The first Boeing Poseidon MRA1 for the Royal Air Force (RAF), which is based on the US Navy’s P-8A model, took off from Renton, Washington, at 10:00 a.m. Pacific time on 12 July. The grey painted aircraft already wearing its RAF markings and carrying the serial ZP801.
During the 90 minute flight key testing took place before the aircraft returned back to the airfield. The next stage is for the aircraft to have its military systems installed.
“This is a great milestone in the UK P-8A Poseidon’s journey to the UK, as we are one step closer to its arrival in Scotland,” said Air Commodore Richard Barrow, the senior officer responsible for the UK’s P-8A program. “The platform will enhance the UK’s maritime patrol capability with advanced, state-of-the-art technology.” In reality, of course, this will actually reintroduce a capability that was completely lost to the UK with the retirement of the last BAe Nimrod MR2’s in 2010.
The RAF P-8A Poseidon fleet will support maritime surveillance as well as anti-submarine and anti-ship warfare. This will place the protection of the UK’s nuclear deterrent and ships, including the new aircraft carriers, back into British hands for the first time in a decade.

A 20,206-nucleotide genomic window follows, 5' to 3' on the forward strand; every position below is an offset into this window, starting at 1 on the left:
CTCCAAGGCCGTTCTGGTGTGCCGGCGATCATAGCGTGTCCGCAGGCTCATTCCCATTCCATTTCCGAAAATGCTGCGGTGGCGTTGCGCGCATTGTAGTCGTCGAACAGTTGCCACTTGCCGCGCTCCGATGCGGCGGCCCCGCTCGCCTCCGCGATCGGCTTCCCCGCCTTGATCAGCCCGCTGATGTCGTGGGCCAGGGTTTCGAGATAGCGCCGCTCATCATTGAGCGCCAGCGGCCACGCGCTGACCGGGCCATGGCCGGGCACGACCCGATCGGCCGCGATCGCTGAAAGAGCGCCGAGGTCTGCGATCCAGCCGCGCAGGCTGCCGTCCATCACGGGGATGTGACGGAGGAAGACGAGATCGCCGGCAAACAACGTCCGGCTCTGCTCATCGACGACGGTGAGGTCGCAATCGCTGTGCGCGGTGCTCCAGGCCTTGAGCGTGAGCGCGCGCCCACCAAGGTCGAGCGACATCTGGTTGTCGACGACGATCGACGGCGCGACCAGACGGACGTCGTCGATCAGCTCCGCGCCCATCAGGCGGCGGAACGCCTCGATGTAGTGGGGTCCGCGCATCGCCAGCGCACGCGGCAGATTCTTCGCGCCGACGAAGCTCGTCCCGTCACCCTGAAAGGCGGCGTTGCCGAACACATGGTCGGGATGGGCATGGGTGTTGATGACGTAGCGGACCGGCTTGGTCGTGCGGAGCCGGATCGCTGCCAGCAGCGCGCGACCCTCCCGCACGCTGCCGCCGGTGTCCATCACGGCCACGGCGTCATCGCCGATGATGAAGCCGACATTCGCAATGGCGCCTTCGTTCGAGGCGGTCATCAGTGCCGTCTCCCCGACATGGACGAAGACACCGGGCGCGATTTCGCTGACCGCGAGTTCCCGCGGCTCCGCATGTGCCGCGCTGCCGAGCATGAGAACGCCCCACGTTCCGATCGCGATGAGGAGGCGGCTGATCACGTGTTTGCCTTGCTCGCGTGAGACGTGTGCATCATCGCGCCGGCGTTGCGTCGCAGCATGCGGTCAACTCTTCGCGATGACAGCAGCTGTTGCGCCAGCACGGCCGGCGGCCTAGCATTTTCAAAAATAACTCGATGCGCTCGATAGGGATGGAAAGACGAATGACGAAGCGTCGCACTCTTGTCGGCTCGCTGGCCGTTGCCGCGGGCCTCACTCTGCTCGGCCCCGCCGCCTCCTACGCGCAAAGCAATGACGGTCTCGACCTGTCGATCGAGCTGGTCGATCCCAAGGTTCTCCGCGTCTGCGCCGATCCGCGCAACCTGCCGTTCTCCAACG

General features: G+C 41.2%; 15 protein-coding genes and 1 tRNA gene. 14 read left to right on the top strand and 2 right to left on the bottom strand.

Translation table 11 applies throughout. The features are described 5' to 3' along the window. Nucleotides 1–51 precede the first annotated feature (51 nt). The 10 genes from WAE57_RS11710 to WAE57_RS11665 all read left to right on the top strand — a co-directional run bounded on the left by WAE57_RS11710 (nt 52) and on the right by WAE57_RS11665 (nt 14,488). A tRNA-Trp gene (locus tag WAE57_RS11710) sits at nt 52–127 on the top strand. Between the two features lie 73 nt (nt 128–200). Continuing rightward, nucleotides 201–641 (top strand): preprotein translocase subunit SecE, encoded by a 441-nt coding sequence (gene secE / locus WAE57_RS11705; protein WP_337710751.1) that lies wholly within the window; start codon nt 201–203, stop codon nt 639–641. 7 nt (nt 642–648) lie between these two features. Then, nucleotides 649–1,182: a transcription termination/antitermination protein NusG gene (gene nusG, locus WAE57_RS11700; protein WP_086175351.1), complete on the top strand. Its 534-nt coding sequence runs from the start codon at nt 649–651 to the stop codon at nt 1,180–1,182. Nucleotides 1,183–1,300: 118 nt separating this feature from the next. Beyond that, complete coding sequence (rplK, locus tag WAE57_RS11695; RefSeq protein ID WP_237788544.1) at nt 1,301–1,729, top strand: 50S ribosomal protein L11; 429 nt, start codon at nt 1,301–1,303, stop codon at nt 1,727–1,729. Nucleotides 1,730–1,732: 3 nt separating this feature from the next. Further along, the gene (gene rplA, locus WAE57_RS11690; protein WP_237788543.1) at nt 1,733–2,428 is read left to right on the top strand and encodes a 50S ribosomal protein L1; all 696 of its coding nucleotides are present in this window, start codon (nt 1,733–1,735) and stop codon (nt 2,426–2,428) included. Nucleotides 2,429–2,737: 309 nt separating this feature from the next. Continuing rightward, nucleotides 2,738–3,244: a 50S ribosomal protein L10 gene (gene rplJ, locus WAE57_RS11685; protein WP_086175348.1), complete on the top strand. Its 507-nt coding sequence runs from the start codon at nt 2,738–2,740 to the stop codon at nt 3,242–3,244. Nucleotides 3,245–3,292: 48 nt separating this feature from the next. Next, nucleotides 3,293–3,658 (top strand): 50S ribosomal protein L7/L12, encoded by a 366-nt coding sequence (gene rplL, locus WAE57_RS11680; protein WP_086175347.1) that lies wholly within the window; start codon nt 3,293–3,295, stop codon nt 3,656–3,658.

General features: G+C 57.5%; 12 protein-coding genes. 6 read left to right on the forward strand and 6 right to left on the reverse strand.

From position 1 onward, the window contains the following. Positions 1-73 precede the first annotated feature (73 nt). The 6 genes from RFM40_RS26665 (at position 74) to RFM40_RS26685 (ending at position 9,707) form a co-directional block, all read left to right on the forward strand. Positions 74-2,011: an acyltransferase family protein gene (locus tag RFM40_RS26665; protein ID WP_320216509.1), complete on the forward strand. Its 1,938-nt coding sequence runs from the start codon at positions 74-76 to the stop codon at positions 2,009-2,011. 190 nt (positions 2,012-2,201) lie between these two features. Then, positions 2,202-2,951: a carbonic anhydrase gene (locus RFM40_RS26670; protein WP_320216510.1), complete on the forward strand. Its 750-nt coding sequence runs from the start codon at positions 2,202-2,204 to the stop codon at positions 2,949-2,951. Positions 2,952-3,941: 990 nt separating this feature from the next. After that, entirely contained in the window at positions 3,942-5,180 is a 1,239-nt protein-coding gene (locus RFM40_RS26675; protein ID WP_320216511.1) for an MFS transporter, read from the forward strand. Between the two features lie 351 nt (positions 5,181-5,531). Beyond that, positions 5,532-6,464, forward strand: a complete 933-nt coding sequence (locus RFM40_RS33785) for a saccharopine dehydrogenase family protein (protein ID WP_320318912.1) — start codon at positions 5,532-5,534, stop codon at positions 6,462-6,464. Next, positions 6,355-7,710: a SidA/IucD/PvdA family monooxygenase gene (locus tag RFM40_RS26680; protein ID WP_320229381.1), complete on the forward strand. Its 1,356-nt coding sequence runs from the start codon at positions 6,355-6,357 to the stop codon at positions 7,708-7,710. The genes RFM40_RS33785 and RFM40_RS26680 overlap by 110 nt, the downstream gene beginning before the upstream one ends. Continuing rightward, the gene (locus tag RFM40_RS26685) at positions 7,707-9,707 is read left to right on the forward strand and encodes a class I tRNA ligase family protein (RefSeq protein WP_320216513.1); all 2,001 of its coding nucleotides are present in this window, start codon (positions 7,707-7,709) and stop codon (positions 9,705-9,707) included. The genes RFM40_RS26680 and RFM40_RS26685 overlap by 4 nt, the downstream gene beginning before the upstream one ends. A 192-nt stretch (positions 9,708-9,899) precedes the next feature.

Nine aircraft have been ordered by the RAF and this first one will now be kitted out and undertake further testing before delivery takes place later this year.
Other customers of the P-8A Poseidon include India, who have eight of the P-8I variant in service, with four more on order. The U.S. Navy, who are contracted for 111 aircraft are the lead customer, while Australia currently operate eight P-8A aircraft with four more on order. Norway has placed an order of five P-8A’s which should be delivered from 2022. New Zealand and South Korea have signed agreements to purchase four and six aircraft respectively.
The P-8 beat off completion from the Lockheed Hercules, Airbus C-295 and Japans indigenous Kawasaki P-1 to secure the RAF’s order.